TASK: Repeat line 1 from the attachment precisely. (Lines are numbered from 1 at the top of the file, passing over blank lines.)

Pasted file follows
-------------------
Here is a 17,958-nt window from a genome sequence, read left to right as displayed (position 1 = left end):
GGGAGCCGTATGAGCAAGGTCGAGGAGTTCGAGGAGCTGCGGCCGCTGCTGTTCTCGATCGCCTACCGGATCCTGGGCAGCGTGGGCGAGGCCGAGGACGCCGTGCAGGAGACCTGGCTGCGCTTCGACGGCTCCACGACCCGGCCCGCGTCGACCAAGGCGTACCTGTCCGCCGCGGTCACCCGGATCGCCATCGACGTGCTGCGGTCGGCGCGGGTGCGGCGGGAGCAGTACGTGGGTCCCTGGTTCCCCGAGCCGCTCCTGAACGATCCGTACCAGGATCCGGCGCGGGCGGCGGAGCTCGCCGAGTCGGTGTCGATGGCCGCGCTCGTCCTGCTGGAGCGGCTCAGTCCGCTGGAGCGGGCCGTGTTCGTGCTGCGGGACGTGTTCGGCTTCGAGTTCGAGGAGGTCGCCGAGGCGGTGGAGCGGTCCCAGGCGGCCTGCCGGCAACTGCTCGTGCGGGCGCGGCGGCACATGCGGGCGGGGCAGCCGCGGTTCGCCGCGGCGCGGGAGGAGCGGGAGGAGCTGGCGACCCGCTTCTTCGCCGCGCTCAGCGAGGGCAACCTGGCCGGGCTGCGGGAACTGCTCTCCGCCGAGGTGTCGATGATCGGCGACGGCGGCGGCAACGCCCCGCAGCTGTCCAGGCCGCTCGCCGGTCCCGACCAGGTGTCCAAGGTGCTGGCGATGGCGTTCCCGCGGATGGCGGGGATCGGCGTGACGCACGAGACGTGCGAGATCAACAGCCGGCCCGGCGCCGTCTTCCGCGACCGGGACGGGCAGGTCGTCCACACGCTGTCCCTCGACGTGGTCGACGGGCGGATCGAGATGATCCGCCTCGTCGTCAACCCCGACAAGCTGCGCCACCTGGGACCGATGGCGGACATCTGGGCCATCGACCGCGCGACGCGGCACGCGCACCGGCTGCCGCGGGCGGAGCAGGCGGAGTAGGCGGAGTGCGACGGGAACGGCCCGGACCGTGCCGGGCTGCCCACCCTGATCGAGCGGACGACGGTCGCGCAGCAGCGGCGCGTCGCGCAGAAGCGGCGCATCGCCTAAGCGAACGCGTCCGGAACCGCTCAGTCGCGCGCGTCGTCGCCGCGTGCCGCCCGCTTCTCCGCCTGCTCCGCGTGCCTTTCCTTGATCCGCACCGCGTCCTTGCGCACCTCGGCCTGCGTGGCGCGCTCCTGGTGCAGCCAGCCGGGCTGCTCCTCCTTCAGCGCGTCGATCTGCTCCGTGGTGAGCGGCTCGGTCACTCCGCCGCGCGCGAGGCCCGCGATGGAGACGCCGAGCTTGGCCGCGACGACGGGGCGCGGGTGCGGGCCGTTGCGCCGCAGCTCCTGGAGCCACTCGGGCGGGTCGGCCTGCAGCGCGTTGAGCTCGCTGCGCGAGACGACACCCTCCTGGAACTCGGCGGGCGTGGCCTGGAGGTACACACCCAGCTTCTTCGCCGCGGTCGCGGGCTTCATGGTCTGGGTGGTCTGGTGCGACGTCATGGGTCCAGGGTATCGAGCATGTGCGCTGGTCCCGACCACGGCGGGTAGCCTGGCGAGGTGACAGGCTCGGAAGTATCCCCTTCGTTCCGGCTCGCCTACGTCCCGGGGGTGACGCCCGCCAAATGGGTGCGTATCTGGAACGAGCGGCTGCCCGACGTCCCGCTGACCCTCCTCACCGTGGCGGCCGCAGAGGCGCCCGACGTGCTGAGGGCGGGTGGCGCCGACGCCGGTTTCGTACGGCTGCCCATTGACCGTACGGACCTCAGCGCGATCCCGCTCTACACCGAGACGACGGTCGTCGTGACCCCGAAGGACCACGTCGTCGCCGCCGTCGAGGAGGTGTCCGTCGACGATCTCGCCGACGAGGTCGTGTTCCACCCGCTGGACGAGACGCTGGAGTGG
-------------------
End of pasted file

Here is a 17,958-nt window from a genome sequence, read left to right as displayed (position 1 = left end):